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Canada hosts summit on auto thefts, but Calgary and Alberta bucking the trend

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As Canadian officials gather to discuss a surge in vehicle thefts, Calgary police say the problem isn’t taking off locally like it is in other markets.

A summit is being held in Ottawa on Thursday to target the increase in auto theft. In Canada, there were nearly 105,000 vehicles stolen last year – one every five minutes.

It costs taxpayers and policyholders about a billion dollars.

But according to the Calgary Police Service, the city isn’t in crisis mode quite yet. In 2023, the number of car thefts dipped about 18 per cent.

There were 4,898 vehicles stolen from Calgarians, which is down 16 per cent from the five-year average.

“We’re not seeing a major issue with vehicles that are leaving the city, or even the province,” Staff Sgt. Mike Chute said. “A lot of it has to do with the jurisdiction: it takes a long time to get a vehicle to an out-port.”

In other cities — specifically Vancouver and Toronto — vehicles are stolen and placed in shipping containers to be sold overseas.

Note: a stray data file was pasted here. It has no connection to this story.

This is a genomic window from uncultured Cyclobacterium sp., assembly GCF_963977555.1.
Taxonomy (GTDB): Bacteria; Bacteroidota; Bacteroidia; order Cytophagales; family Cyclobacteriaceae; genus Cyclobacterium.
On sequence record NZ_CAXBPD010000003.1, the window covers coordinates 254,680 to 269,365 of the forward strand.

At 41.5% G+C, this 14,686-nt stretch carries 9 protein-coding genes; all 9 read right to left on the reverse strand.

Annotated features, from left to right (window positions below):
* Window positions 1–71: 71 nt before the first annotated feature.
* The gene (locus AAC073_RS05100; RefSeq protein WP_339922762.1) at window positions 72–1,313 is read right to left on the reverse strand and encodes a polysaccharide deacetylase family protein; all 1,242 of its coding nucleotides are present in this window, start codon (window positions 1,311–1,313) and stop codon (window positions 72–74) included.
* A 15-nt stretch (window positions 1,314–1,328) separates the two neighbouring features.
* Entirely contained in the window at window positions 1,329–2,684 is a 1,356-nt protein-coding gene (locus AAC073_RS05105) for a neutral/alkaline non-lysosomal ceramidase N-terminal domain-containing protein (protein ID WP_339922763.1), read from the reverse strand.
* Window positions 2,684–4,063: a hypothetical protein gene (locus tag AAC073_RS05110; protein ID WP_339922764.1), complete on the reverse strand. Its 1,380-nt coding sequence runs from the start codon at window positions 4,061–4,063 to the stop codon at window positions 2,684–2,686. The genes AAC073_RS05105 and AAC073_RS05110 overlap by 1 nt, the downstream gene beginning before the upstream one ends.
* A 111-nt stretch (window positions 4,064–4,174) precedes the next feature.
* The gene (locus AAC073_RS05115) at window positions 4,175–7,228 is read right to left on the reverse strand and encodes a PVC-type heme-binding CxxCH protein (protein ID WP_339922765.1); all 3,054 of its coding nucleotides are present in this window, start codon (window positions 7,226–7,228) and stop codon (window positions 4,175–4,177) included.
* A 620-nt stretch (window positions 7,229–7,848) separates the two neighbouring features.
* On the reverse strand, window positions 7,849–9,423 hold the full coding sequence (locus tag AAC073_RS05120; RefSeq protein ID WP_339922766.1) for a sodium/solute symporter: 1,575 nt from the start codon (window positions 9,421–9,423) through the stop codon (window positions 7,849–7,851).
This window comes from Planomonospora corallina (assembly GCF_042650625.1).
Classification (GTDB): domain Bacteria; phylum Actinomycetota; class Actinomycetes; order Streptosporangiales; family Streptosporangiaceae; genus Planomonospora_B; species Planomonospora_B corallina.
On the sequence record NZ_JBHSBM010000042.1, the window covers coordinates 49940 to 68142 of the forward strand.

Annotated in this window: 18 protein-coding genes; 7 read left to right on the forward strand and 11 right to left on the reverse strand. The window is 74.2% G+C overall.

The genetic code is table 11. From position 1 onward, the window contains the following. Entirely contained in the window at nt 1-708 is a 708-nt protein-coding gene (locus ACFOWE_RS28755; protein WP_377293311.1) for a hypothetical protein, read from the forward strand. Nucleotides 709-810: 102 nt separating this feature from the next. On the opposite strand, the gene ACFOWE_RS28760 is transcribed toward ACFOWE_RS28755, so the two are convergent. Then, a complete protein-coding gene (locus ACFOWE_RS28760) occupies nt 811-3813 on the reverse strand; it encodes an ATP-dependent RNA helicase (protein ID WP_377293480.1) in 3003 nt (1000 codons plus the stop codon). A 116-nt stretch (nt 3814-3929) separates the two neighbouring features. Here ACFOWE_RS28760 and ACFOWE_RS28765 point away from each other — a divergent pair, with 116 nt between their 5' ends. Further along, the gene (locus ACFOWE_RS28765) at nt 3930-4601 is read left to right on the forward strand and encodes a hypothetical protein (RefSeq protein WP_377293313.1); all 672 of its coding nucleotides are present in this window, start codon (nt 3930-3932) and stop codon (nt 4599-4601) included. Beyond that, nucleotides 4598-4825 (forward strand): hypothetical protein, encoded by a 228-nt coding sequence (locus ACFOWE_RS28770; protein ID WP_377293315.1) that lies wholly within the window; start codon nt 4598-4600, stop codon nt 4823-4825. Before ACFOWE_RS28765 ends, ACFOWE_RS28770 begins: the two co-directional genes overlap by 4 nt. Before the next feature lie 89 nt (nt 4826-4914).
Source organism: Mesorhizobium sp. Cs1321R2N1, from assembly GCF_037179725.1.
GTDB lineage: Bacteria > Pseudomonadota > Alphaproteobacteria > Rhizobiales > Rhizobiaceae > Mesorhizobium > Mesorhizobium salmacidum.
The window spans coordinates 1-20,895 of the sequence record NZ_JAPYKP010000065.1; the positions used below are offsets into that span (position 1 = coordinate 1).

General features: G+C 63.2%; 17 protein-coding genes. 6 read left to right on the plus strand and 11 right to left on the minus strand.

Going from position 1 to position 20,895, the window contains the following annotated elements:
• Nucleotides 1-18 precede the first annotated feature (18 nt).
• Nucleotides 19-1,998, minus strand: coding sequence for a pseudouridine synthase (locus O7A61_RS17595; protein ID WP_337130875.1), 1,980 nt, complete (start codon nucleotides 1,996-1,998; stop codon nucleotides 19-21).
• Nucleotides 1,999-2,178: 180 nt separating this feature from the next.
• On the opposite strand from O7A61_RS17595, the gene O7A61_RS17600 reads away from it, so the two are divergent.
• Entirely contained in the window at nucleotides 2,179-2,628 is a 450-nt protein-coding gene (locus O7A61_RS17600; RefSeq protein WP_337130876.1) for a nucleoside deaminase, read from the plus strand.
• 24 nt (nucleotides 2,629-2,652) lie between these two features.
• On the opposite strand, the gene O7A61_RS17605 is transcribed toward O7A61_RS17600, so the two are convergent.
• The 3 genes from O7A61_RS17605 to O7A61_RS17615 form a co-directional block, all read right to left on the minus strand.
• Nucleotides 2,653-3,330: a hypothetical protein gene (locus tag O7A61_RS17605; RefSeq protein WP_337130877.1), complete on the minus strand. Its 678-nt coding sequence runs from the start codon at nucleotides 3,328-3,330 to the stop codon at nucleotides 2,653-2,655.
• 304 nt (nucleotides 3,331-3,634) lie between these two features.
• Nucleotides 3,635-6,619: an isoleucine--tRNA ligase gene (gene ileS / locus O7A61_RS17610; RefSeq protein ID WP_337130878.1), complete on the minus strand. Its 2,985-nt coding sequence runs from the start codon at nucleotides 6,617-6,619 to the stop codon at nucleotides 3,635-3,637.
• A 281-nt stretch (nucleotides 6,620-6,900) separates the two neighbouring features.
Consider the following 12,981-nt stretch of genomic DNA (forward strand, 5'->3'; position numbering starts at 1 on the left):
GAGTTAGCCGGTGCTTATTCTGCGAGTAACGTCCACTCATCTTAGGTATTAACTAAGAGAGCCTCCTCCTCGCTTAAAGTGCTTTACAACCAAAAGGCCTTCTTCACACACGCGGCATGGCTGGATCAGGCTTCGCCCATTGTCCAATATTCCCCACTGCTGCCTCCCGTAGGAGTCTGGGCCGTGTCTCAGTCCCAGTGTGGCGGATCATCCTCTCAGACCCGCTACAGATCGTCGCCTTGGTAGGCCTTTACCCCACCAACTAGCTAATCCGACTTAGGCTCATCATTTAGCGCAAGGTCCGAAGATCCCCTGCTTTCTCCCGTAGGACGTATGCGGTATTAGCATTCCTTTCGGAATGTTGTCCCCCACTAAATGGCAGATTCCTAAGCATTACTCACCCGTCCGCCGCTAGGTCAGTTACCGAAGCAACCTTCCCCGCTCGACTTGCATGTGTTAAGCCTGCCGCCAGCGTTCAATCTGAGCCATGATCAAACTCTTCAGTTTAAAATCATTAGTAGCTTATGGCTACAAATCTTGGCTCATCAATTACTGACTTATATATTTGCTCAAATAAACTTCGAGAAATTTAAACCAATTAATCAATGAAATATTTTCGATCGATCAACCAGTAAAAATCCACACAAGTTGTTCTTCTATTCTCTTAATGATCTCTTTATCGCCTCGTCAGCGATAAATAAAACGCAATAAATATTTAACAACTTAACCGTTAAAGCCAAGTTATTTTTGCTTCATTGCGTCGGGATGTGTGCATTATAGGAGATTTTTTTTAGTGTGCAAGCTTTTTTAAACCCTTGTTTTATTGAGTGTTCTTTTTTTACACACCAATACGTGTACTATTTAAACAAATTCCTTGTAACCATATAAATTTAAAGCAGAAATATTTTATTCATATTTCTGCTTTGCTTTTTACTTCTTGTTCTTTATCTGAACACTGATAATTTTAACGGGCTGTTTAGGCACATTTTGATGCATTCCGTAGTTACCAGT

In Calgary, police say the theft is more a crime of opportunity.

“They’re being used for a short duration within Calgary to commit other crimes, and then we’re successfully recovering those vehicles,” Chute told CTV News.

There are local repeat offenders who are watched closely. Hot spots are also targeted by the CPS auto unit.

The city saw a total of 59 carjackings in 2023, compared to 40 in 2022. There have been nine this year.

Alberta RCMP has these tips for people to help prevent car thefts:

  • Always keep your doors locked when you are not in the vehicle, especially if it is running;
  • Never leave your keys in your vehicle;
  • Be sure to remove all valuables, and store purchases in your trunk until you get home;
  • Use a steering wheel club;
  • Always keep your garage locked, and do not store your garage door opener in your vehicle;
  • Whenever possible, park in a well-lit area; and
  • Consider installing a vehicle tracking system.

The federal government's talks come as $28 million is budgeted for the Canada Border Services Agency to help track down and search shipping containers loaded with stolen vehicles destined overseas.

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